Sunday December 13 2009
Lex likes Brian Lenihan; so much so that Lex approved his Budget, applauding the Finance Minister for meeting his targets.
Lex may carry clout in the markets, but the anonymous author was conceding that his judgement had a weakness: he speaks with all the cold objectivity of someone who does not live in Ireland.
Brian Lenihan passed the Lex test of cold analysis; he never fudged a single figure; he eyeballed the union leaders and won; he even made Taoiseach Brian Cowen blink the previous week when they both left the bearded brethren David Begg and Jack O'Connor marooned.
Lex was not the only outsider giving the thumbs- up to the minister's package. The mighty Goldman Sachs gave a second overseas giant's seal of approval to the Government's top performer.
Lenihan may have pleased the financial markets -- no mean feat -- but he missed a few overfed sitting ducks at home.
A lower paid public servant summed it up last Wednesday when I met him in the Leinster House corridors immediately after the Budget speech.
"Why the *!?#!," he demanded, as though it was my fault, "should I take a five per cent cut when FAS is getting an extra €56m?"
A good question.
The biggest failure of the Budget was its refusal to tackle Ireland's bloated quangos. This was the year to eliminate them. Instead, semi-state corpses emerged from the Budget graveyard pumped full of oxygen, after the most brutal Budget in memory.
How can the Government justify the further protection of Fas and CIE when employees on less than 30 grand are being clobbered, or when child benefit is being chopped?
Fas is guilty of wanton waste. Even after a small haircut, CIE receives a subsidy of nearly €300m a year. Where too were the necessary reductions in the funds flowing into Enterprise Ireland and hundreds of other quangos?
I found the answer very quickly when I raised the topic in the Seanad on Thursday morning.
Press the FAS button and you touch a raw Fianna Fail nerve.
No sooner had I criticised the lack of Budget action on the nation's superquango than the Soldiers of Destiny were lining up in its defence. The tribe circled the wagons.
One of Fianna Fail's finest, Senator Labhras O Murchu, rose to his feet extolling the virtues of the Fas schemes and the state agency's successful placings of participants in jobs.
Senator Mary White egged him on with the favourite Fianna Fail chorus of "hear hear".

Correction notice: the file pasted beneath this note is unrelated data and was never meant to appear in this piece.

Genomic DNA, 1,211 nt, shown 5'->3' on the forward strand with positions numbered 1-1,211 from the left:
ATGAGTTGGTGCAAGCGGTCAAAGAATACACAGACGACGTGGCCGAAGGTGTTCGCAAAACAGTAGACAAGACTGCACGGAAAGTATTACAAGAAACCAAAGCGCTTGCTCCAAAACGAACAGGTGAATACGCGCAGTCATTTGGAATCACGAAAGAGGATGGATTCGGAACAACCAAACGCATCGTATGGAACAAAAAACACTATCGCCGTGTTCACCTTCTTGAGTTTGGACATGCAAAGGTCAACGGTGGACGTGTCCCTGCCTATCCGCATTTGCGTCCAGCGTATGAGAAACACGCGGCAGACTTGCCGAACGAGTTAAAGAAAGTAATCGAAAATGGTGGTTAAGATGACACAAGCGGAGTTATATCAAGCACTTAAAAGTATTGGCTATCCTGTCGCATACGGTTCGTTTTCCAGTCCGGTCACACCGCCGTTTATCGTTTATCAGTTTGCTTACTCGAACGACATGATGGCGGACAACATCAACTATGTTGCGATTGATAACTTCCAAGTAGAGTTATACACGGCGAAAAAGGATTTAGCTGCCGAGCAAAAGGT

Fianna Fail Seanad leader Donie Cassidy repeated the tribal response, by putting on record his blind faith in FAS -- spendthrifts par excellence.
Fas is a Fianna Fail protectorate. It is stuffed with Fianna Fail sympathisers. It played theBertie Ahern partnership game to perfection for years. Its board -- crowded with social partnership junkies from Ictu and Ibec -- was forced to resign recently. It threw taxpayers' money at problems. It built centres for this, for that, and for the other -- white elephants, monuments to government waste.
Some of the trainee centres are today virtually empty, extravagantly kitted out with state-of-the-art equipment, but unfortunately without trainees.
Fas should be dismantled and started again. An instant saving of €500m could be made from its billion-euro budget. Half-a-billion would pay a lot of children's benefits.
And €500m would allow many poorer public servants, earning less than €30,000 a year, to escape the cuts in public service pay.
Mysteriously, nearly a thousand quangos have flourished, recession-proof throughout the downturn. Together they had a combined budget of €13bn in 2006. Less than a third of that would have provided the magic €4bn.
Their future is secure. There is no plan for Fas reform. There is no real reduction in the Budget for politically controlled Enterprise Ireland. There is no strategy for the wretched VHI; the Dublin Airport Authority is untouchable; and what future is there for the ESB?
Why have the quangos been spared while the weak have been savaged?
The answer is simple. Quangos are the network of government power. They are peppered with directors who reflect the political party of the minister making the appointments. They are outlets for naked patronage. To hell with the nation, save the quangos.
When was the last time a director of a quango resigned on principle? Ahem.
They have to be dragged, kicking and screaming from their comfortable perches and fat fees.
Few quangos hold open AGMs. The directors do not resign, merely report annually to the minister with the ritual sycophantic thanks for his "support". The annual mantra should more properly read a thanks for his "fees and patronage".
Wednesday was the time to cull the quangos, to require all directors to resign, to cut their numbers and halve their fees. Cowen and his Cabinet bottled it.
Perhaps the Cabinet is too absorbed with the threat of industrial warfare in the coming months. Perhaps they fear the opening of a second front?
The second front opened on Monday when the most lethal of all threats came from the gardai. Justice Minister Dermot Ahern was quick to tell them that any attempt at a strike was illegal.